Atheltics: Wicklow star Britton emulates Irish great McKiernan by taking European crown in style
WHEN you become European champion, suddenly everyone wants a piece of you.
As Ireland's latest gold medal winner stood dazed in the mixed zone in a remote park in Slovenia yesterday, desperately trying to satisfy the demands of the media pack swelling around her, the race organiser for the prestigious Lotto Cross Cup in Brussels stepped in to quickly ask, "you will come over to us next week, yes?"
Fionnuala Britton is going to find herself suddenly in demand from all quarters after her sensational senior victory at the 18th European Cross-Country Championships here yesterday.
The tiny Wicklow woman had just matched the achievement of one of her country's legends by becoming only the second Irish athlete to win a senior European Cross-Country title -- following in the footsteps of Catherina McKiernan, who won the inaugural event 17 years ago.
Indeed there were were shades of the Cavan great in the way the petite Kilcoole AC athlete glided over the ground and destroyed the field with a courageous front-running display.
She eventually won by a seven-second margin but with 1,000m of the 8,000m race left that looked like it could be even greater.
This was only Ireland's fourth individual medal in this event and was achieved in a chilly but picturesque setting, alongside a lake and among rolling forested hills 100km north of Ljubljana.
Local folklore has it that a dragon called Pozoj lives at the bottom of that lake, and Britton finally found her own 'inner dragon' yesterday to exorcise the demons that haunted her after she was pipped for bronze at the same event in Portugal a year ago.
Being beaten by a trio that included Turkey's Binnaz Uslu -- who had relegated her to a silver medal in the U-23 grade in 2006, then failed a drug test, served a two-year ban and came back last season to take senior silver -- had cut Britton to the core.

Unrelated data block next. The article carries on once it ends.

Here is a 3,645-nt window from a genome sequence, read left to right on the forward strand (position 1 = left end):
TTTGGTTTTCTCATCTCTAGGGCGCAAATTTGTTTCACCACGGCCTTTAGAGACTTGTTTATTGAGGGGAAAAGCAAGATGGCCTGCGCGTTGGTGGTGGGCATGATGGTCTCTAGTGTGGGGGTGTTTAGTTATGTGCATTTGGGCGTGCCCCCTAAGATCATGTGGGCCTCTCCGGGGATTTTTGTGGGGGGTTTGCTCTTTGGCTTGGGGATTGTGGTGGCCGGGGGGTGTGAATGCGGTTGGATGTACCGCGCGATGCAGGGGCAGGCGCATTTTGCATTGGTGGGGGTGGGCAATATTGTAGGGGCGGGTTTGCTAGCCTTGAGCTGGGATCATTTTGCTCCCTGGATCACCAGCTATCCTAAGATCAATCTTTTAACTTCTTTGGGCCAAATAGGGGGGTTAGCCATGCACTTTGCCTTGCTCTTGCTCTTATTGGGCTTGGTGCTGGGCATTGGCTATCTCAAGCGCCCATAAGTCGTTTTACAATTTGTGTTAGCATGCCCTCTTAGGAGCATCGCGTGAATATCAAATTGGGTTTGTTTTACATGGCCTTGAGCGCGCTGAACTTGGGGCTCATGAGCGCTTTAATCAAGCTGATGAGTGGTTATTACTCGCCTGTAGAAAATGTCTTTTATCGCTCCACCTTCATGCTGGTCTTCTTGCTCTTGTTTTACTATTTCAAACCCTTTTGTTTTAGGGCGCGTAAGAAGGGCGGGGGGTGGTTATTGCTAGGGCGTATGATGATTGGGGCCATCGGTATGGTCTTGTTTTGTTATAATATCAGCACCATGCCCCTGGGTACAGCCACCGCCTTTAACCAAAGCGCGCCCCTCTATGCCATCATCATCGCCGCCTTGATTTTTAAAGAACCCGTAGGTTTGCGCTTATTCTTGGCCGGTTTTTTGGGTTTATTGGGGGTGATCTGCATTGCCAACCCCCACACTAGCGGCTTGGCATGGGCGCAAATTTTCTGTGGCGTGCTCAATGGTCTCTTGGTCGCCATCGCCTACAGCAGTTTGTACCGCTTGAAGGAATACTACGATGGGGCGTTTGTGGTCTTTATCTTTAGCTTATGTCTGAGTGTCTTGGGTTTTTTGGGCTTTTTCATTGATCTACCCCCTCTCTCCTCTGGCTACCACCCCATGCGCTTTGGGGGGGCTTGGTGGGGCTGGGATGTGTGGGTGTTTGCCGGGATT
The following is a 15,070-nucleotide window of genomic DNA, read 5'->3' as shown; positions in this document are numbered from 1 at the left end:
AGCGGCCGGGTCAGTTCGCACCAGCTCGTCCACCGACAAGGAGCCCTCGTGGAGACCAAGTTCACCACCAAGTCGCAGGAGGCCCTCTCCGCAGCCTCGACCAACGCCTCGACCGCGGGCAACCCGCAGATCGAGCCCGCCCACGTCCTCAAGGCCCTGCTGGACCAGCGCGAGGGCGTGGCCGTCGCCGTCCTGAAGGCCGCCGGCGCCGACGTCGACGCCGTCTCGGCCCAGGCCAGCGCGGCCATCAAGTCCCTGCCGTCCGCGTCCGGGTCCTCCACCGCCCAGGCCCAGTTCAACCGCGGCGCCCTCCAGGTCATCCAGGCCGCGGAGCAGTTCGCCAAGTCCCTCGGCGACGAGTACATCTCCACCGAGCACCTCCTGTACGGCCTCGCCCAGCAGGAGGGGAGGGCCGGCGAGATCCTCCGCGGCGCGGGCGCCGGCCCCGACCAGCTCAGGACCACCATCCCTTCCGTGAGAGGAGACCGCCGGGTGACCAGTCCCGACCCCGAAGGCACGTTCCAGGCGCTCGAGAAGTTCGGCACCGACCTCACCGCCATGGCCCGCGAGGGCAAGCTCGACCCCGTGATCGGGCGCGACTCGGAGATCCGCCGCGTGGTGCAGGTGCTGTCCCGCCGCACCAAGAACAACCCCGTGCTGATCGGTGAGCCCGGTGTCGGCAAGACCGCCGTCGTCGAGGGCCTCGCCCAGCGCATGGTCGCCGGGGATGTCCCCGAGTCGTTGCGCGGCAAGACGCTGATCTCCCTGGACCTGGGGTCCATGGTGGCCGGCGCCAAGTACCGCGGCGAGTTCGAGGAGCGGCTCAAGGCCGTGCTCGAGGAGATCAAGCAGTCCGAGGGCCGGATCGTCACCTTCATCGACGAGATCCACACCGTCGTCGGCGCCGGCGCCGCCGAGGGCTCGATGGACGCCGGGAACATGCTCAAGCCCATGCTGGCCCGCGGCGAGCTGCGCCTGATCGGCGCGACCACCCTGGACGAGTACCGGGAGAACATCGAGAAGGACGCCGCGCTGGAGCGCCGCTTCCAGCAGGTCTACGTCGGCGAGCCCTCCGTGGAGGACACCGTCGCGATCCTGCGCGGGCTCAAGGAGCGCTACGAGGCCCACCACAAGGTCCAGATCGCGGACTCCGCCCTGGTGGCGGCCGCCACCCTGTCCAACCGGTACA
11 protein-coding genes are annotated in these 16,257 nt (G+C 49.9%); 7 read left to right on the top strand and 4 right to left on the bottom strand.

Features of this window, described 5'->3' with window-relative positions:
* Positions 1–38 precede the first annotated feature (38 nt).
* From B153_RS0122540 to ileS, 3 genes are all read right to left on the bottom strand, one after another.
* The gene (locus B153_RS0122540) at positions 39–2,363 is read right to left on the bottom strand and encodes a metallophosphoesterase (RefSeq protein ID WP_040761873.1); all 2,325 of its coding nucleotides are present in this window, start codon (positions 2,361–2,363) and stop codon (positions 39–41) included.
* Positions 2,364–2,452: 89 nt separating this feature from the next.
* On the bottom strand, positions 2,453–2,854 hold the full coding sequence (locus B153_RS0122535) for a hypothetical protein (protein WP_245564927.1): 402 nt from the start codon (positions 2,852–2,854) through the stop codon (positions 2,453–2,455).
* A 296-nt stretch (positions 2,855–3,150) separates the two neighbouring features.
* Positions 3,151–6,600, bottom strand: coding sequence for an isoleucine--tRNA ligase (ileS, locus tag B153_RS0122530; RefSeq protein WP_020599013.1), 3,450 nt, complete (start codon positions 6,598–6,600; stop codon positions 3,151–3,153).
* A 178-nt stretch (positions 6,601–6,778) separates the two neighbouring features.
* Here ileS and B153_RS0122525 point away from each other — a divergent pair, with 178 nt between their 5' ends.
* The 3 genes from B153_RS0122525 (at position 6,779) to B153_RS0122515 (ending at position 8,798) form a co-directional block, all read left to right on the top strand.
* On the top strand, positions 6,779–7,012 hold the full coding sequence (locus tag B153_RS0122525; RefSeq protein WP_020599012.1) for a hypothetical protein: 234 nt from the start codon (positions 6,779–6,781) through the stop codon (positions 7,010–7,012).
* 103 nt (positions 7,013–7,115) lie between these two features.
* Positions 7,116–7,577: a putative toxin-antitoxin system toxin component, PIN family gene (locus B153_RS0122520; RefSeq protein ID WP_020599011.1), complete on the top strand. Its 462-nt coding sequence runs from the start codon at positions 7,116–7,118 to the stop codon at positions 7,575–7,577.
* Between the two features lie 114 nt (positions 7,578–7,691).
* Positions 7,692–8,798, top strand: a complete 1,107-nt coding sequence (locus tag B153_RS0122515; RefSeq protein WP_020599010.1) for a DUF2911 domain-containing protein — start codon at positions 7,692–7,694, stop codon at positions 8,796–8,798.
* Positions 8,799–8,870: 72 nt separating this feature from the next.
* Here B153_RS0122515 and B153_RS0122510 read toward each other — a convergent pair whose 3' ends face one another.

But rather than wallowing in self-pity she immediately resolved to come back stronger, and did so brilliantly yesterday.
"This really has made up for last year and made that all worthwhile. Without last year this wouldn't be as good," she beamed. "I knew what I had to do and I just hoped that what I would do was good enough and it was. I can't really believe it."
There is no doubt that the agony of last year's fourth-place helped the usually shy and reserved 27-year-old find a resolve and aggression not hitherto witnessed.
"Last year I would have been happy to win any medal but this year I only wanted one," she revealed. "All I wanted was to stand on the podium and hear the national anthem."
Britton only stands 5'2" high and weighs about seven and a half stone and she looks a lot younger than her 27 years, but she threw down the gauntlet yesterday like the opening punch of an arrogant heavyweight boxer.
Her coach Chris Jones gave her a very definite race plan -- get away by 2,000m and stay away -- and she stuck to it perfectly, metronomically churning out 4:50 laps to leave her rivals gasping in her wake.
By 3,000m she was in a three-woman leading group along with Italy's Moroccan-born Nadia Ejjafini and last year's Portuguese bronze medallist Ana Dulce Felix.
Last year's silver medallist Uslu tried desperately to go with them but was already flailing and eventually dropped out of contention.
Even Felix, who ran the New York Marathon last month, couldn't keep up with Britton's relentless pace, fading back several places as Gemma Steel came through strongly, though the Portuguese runner would get back up to take silver ahead of the British runner in the final 1,000m.